ARAIAMzMzMwwAwAAAAAAAAAAAgABAAAAAQAAAAQAAgABAAAAAQAAAAgDAAAIAAIACAMAAAEQC ADMzMzM+AIAAAAAAADwZEKYcKZCmDCeQpigHUKYCAAKAGB6QpgQABIAcKtCmBAAEgCwp0KYPSW gj2mer06GzNIgAe4zfbClQpjA/kGYcKNCmAEAAAA9JaCPaZ6vTobM0iAB7jN9MKJCmLCdQpj88QDgsJ5Cm LCrQpgAAAAACQAAAAAAAAAJAAAAaABvAG0AZQAuAG4AZQB0AAAAAAANAAAAAAAAAA0AAABOAGE AbgBvAFMAZQByAHYAZQByADAAMQAAAAAAeQAAAAAAAAB5AAAAUwBfADUALgBdACAAZwAnAEYAL QB0AFQAOgAsADcAKgAlAEYANAAnADUAJwBPADgAdgBZACYAWAAqADoAJQAuAC4APAB3AEQAaABs AF4APwBEAGEAJQBIAHMAbgB5AEcAIQBVAEUATQBxACcATgByACEAMABbADsAUgA6AD8ARAAuAF8 AVwA5ACgAOABGADIAYAAkADYAdQA+AHIAdwAoACEAdQBeAEQANABuAFAAdwBaACEATQA6AE0AVg BOAGQAUwBkACcAYQBeACAAOABfAGYAIABhADIAeQA3AEcATQA0AFgAVgBFAFwAQwBrAHoAAAAAA AUAAAAAAAAABAAAAEgATwBNAEUACQAAAAAAAAAIAAAAaABvAG0AZQAuAG4AZQB0AAkAAAAAAAA ACAAAAGgAbwBtAGUALgBuAGUAdAAEAAAAAQQAAAAAAAUVAAAAV4rrGerLNjixfdBQEwAAAAAAAAAT AAAAXABcAFYATQBBAEQAUwAwADIALgBoAG8AbQBlAC4AbgBlAHQAAAAAAAwAAAAAAAAADAAAAFw AXAAxADAALgAxADAALgAwAC4ANAAAAAkAAAAAAAAACQAAAGgAbwBtAGUALgBuAGUAdAAAAAAAC QAAAAAAAAAJAAAAaABvAG0AZQAuAG4AZQB0AAAAAAAJAAAAAAAAAAkAAABUAG8AdQBsAG8AdQB zAGUAAAAAAAkAAAAAAAAACQAAAFQAbwB1AGwAbwB1AHMAZQAAAAAAAAAAAA==

Then I prepare my unattend.xml file and I copy it in my $ParentFolder (don’t forget to copy the content of the odjblob file):

<?xml version='1.0' encoding='utf-8'?>
<unattend xmlns="urn:schemas-microsoft-com:unattend" xmlns:wcm="http://schemas.microsoft.com/WMIConfig/2002/State" xmlns:xsi="http://www.w3.org/2001/XMLSchema-instance">
    <settings pass="offlineServicing">
        <component name="Microsoft-Windows-UnattendedJoin" processorArchitecture="amd64" publicKeyToken="31bf3856ad364e35" language="neutral" versionScope="nonSxS">
            <OfflineIdentification>
                <Provisioning>
                    <AccountData>ARAIAMzMzMwwAwAAAAAAAAAAAgABAAAAAQAAAAQAAgABAAAAAQAAAAgDAAAIAAIACAMAAAEQCADMzMzM+AIAAAAAAADwZEKYcKZCmDCeQpigHUKYCAAKAGB6QpgQABIAcKtCmBAAEgCwp0KYPSWgj2mer06GzNIgAe4zfbClQpjA/kGYcKNCmAEAAAA9JaCPaZ6vTobM0iAB7jN9MKJCmLCdQpj88QDgsJ5CmLCrQpgAAAAACQAAAAAAAAAJAAAAaABvAG0AZQAuAG4AZQB0AAAAAAANAAAAAAAAAA0AAABOAGEAbgBvAFMAZQByAHYAZQByADAAMQAAAAAAeQAAAAAAAAB5AAAAUwBfADUALgBdACAAZwAnAEYALQB0AFQAOgAsADcAKgAlAEYANAAnADUAJwBPADgAdgBZACYAWAAqADoAJQAuAC4APAB3AEQAaABsAF4APwBEAGEAJQBIAHMAbgB5AEcAIQBVAEUATQBxACcATgByACEAMABbADsAUgA6AD8ARAAuAF8AVwA5ACgAOABGADIAYAAkADYAdQA+AHIAdwAoACEAdQBeAEQANABuAFAAdwBaACEATQA6AE0AVgBOAGQAUwBkACcAYQBeACAAOABfAGYAIABhADIAeQA3AEcATQA0AFgAVgBFAFwAQwBrAHoAAAAAAAUAAAAAAAAABAAAAEgATwBNAEUACQAAAAAAAAAIAAAAaABvAG0AZQAuAG4AZQB0AAkAAAAAAAAACAAAAGgAbwBtAGUALgBuAGUAdAAEAAAAAQQAAAAAAAUVAAAAV4rrGerLNjixfdBQEwAAAAAAAAATAAAAXABcAFYATQBBAEQAUwAwADIALgBoAG8AbQBlAC4AbgBlAHQAAAAAAAwAAAAAAAAADAAAAFwAXAAxADAALgAxADAALgAwAC4ANAAAAAkAAAAAAAAACQAAAGgAbwBtAGUALgBuAGUAdAAAAAAACQAAAAAAAAAJAAAAaABvAG0AZQAuAG4AZQB0AAAAAAAJAAAAAAAAAAkAAABUAG8AdQBsAG8AdQBzAGUAAAAAAAkAAAAAAAAACQAAAFQAbwB1AGwAbwB1AHMAZQAAAAAAAAAAAA==</AccountData>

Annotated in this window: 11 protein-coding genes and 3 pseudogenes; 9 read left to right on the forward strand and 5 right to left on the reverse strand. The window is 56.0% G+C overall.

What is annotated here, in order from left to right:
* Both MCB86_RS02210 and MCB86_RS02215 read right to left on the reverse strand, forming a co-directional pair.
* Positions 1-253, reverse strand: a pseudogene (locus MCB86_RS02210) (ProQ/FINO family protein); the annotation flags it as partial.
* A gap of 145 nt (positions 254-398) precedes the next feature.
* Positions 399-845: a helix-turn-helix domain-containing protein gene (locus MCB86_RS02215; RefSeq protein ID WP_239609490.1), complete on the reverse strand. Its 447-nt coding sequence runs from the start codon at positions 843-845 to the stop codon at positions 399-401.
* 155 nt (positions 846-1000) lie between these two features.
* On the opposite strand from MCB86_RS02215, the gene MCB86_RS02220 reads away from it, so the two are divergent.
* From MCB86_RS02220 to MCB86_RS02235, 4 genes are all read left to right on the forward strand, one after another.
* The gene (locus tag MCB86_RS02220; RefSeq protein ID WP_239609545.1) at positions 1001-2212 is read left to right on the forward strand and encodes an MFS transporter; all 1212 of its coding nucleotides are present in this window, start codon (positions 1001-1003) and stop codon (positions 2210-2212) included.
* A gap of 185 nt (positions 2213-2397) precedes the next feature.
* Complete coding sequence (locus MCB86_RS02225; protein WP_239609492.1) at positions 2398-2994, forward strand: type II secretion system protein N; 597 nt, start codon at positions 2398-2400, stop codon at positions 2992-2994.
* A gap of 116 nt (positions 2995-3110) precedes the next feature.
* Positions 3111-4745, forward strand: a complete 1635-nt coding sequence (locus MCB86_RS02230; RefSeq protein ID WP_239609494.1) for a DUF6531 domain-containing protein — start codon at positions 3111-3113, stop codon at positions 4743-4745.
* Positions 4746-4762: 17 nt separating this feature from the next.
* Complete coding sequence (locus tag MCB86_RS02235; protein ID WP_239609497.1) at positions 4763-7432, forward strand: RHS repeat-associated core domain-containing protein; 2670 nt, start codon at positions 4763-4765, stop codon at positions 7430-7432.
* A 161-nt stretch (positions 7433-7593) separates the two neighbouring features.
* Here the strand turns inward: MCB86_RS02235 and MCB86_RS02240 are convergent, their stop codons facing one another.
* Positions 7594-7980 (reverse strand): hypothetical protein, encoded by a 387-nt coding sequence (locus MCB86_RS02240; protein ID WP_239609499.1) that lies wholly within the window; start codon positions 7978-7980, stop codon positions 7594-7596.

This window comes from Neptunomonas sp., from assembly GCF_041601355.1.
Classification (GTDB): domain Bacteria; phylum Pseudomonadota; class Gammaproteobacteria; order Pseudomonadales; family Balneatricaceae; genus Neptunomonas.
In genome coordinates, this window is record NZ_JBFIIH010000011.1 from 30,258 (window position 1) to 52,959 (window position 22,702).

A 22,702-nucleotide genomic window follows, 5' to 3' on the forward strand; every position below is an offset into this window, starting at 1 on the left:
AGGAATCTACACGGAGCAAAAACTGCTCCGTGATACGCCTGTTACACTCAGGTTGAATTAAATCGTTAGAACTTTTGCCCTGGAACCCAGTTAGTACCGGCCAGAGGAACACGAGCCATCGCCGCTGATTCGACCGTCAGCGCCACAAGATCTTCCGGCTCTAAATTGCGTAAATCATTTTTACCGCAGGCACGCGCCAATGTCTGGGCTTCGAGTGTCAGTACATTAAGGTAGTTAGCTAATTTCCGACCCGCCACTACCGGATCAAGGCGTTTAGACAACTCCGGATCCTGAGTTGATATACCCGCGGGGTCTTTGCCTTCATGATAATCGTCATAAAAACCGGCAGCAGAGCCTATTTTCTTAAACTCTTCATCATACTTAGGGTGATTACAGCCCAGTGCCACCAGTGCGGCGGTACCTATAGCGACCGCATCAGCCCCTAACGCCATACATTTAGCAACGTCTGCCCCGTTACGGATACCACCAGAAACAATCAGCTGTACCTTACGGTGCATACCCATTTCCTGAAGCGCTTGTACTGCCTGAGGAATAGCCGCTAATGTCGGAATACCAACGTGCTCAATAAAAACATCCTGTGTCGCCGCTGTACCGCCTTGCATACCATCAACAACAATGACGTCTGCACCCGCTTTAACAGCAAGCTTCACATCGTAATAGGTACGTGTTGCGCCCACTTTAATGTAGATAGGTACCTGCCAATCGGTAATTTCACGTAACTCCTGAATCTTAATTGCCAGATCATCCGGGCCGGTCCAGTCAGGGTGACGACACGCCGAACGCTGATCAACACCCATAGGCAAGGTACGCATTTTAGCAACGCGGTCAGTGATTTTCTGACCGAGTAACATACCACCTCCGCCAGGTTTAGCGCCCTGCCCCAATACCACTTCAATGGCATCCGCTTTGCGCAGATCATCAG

</Provisioning>
            </OfflineIdentification>
        </component>
    </settings>

    <settings pass="oobeSystem">
        <component name="Microsoft-Windows-Shell-Setup" processorArchitecture="amd64" publicKeyToken="31bf3856ad364e35" language="neutral" versionScope="nonSxS">
            <UserAccounts>
                <AdministratorPassword>
                    <Value>Password</Value>
                    <PlainText>true</PlainText>
                </AdministratorPassword>
            </UserAccounts>